Uncovering a censored lesbian poet from Russia’s Silver Age. As Russia continues its anti-gay crackdown, Oakland-based women’s chorus Kitka performs "I will remember everything," a world premiere of a cappella music that gives voice to poems by Sophia Parnok, a censored lesbian poet from Russia’s Silver Age a century ago.  Some call Parnok “Russia’s Sappho.” Out in the Bay's Eric Jansen and Nora Elmeligy stopped by Kitka's rehearsal Monday night to capture some of the sumptuous music being prepared for the June 20-22 premiere, and to speak with Kitka director and singer Shira Cion and composer Eric Banks, who translated Parnok’s poems and set them to music, about their inspiration for this concert.  Broadcast: 7pm PDT Thursday, June 12, on kalw.org + 91.7 FM SF Bay Area. [photo: Myles Boisen]

Lesbian Pulp Fiction, 21st Century Style

Apr 3, 2014

  

San Francisco writer Monica Nolan has just completed the fourth book in her saucy Lesbian Career Girl series. With titles like “Lois Lenz, Lesbian Secretary," “Bobby Blanchard, Lesbian Gym Teacher” and “Maxie Mainwaring, Lesbian Dilletante,” they’re spoofs of 1950s and ‘60s career primers for high school girls, and humorous homages to lesbian pulp fiction of the same era – often-maligned literature that helped build the gay rights movement. Join Nolan with Out in the Bay host Eric Jansen as they read selections from her racy fiction -- including a sneak peek from her yet-to-be-released "Dolly Dingle, Lesbian Landlady" --  and discuss how historically-set novels and film document the changes in societal norms and LGBT rights over the years. (Aired April 3)

Out In The Bay 3/13/14

Mar 13, 2014

Interview with lesbian author and activist Judy Grahn

  

Angered by evictions, Google buses, NSA spying and "climate change"? Eric Jansen's guest on Out in the Bay, 7pm Thursday on KALW, is Krissy Keefer, artistic director of San Francisco's all-women performance troupe Dance Brigade. The company's current production, Hemorrhage: An Ablution of Hope & Despair, uses the Mission District and its eviction epidemic as a backdrop to explore local, regional and world crises – global warming, war, genocide, attacks on women and on San Francisco’s cultural core. Hemorrhage: An Ablution of Hope & Despair, plays at Dance Mission Theater through February 8.

Out In The Bay 1/16/14 Marga Gomez

Jan 16, 2014

Interview with solo performer and gay comedy pioneer Marga Gomez.

Out In The Bay 10914 Lesbian Health Issues

Jan 9, 2014

Lesbian Health Issues.

Making the holidays queerly more comfortable!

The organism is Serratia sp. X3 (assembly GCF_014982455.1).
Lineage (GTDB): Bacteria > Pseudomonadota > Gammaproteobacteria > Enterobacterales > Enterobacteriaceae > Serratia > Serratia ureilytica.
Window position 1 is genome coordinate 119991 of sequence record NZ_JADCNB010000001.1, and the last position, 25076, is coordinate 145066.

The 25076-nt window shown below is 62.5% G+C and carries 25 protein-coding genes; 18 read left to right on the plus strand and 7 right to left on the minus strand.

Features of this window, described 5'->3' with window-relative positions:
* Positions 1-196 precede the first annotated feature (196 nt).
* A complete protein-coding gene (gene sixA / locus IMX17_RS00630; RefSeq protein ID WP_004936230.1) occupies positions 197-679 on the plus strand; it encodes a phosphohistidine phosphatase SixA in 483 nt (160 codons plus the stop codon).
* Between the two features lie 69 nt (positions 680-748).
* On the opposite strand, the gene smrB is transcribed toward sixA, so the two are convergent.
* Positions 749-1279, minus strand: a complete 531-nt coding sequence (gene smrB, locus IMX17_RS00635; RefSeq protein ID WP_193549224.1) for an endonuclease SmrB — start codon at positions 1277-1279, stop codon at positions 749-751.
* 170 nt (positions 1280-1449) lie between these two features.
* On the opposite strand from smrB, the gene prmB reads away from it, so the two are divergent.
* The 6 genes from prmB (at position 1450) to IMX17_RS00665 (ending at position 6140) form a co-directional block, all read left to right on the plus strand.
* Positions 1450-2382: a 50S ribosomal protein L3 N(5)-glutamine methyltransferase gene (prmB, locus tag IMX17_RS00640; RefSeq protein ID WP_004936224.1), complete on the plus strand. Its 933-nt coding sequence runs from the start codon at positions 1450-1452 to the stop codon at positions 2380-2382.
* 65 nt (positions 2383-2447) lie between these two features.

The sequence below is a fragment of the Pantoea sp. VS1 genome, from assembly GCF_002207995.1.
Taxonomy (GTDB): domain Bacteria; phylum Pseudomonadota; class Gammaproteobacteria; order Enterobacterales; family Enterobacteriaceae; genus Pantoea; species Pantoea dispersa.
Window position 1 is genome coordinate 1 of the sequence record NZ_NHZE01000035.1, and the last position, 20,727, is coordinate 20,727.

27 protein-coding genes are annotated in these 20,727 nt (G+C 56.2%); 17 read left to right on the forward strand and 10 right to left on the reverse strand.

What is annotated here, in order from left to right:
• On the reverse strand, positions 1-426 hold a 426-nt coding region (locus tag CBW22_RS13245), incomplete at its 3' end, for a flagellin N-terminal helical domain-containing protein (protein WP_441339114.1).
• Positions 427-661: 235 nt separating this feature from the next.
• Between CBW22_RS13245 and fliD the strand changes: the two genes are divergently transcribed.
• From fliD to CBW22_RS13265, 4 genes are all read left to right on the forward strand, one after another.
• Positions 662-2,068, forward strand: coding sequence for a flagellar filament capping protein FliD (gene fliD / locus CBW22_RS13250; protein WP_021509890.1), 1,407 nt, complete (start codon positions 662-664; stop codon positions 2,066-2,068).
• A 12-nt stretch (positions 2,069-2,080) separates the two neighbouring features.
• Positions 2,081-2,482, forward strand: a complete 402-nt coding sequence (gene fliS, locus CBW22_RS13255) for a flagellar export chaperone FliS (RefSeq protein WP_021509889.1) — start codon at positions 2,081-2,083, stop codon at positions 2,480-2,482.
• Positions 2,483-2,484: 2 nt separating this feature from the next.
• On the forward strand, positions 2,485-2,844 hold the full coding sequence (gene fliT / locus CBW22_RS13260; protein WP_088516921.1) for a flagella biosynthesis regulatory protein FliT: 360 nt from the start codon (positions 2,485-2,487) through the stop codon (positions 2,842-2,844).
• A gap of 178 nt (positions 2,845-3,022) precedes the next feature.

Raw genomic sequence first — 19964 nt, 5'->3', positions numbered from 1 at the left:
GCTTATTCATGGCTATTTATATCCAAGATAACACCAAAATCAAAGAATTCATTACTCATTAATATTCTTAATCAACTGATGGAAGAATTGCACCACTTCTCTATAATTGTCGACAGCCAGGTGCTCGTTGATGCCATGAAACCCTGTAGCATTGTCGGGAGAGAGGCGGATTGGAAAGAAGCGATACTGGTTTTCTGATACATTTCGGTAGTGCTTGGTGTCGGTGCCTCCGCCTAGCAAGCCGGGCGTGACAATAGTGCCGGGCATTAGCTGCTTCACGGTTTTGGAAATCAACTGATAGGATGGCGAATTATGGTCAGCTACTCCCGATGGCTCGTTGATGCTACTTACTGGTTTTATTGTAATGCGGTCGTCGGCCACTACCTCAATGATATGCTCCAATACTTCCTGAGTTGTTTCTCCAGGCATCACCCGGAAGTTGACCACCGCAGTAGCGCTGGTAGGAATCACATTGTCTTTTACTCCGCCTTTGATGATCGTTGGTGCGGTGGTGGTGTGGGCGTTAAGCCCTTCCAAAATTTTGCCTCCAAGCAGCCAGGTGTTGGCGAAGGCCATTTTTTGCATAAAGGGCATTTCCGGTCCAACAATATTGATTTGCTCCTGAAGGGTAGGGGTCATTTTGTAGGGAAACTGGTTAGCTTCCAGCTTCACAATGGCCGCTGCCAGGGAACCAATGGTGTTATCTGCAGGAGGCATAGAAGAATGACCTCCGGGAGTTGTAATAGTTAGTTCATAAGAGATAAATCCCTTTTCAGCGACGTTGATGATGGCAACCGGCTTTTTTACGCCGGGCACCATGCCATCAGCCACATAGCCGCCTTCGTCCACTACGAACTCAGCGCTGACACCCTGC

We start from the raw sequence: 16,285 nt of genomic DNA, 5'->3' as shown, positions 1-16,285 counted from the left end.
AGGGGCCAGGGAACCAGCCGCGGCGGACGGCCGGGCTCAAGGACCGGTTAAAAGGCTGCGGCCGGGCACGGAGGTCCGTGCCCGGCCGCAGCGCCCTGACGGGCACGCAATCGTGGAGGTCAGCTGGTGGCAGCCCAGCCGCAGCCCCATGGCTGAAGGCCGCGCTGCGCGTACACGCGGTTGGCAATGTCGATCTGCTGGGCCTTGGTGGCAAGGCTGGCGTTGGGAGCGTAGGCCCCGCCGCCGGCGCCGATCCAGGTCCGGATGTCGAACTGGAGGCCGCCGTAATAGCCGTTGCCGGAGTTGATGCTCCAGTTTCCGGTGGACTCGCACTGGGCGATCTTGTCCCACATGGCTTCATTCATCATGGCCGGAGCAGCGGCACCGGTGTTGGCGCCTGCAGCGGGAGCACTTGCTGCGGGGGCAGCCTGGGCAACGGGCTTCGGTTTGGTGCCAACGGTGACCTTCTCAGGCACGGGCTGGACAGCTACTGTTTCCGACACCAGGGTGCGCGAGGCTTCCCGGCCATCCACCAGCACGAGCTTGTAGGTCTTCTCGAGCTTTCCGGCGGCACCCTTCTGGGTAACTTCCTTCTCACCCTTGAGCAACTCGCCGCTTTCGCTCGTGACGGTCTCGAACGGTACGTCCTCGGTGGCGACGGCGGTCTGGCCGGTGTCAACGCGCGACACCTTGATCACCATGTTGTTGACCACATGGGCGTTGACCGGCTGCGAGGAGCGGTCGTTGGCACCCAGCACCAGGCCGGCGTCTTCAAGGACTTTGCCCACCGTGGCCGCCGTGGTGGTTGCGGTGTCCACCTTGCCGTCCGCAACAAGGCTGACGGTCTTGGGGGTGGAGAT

Nov 26, 2013

  

  

San Francisco’s latest survey of its homeless children and adults found that 29% of them were gay, lesbian, bisexual or transgender, while only about 15% of the city’s overall population is LGBT. So Monday, the city holds its first-ever LGBTQ Connect, a targeted version of its Project Homeless Connect events that help low-income people find housing and a wide range of services. Tonight on Out in the Bay, Eric Jansen’s guests are Project Homeless Connect program director Emily Cohen and AIDS Housing Alliance SF director Brian Basinger, instrumental in creating LGBTQ Connect. Tune in 7pm Thursday to learn about the services to be offered Monday at LGBTQ Connect and for a discussion about what "homeless" means in today's economy, why LGBT people have a hard time in homeless shelters and a hard time getting services, how evictions are disproportionately affecting LGBT people, and how San Francisco and other cities are addressing these challenges. 

Out In The Bay 7/18/20

Jul 18, 2013

Interview with Judy Grahn

Out In The Bay: Feminist Pioneer and Poet Judy Grahn

Mar 14, 2013
Aunt Lute Books

Host and Producer Marilyn Pittman interviews lesbian feminist pioneer, Judy Grahn, whose "Common Woman" poems inspired the early 70's feminist movement. Marilyn's 1982 NPR-funded series "By A Woman Writ" profiled Judy and her work. This show will feature audio from that program of actors performing her words. Judy is now Co-Director of The Women's Spirituality Program at Sofia University in Palo Alto, CA. 7pm. http://www.sofia.edu/academics/faculty/grahn.php

 

Out In The Bay 1/24/13

Jan 24, 2013

Interview with author Chana Wilson.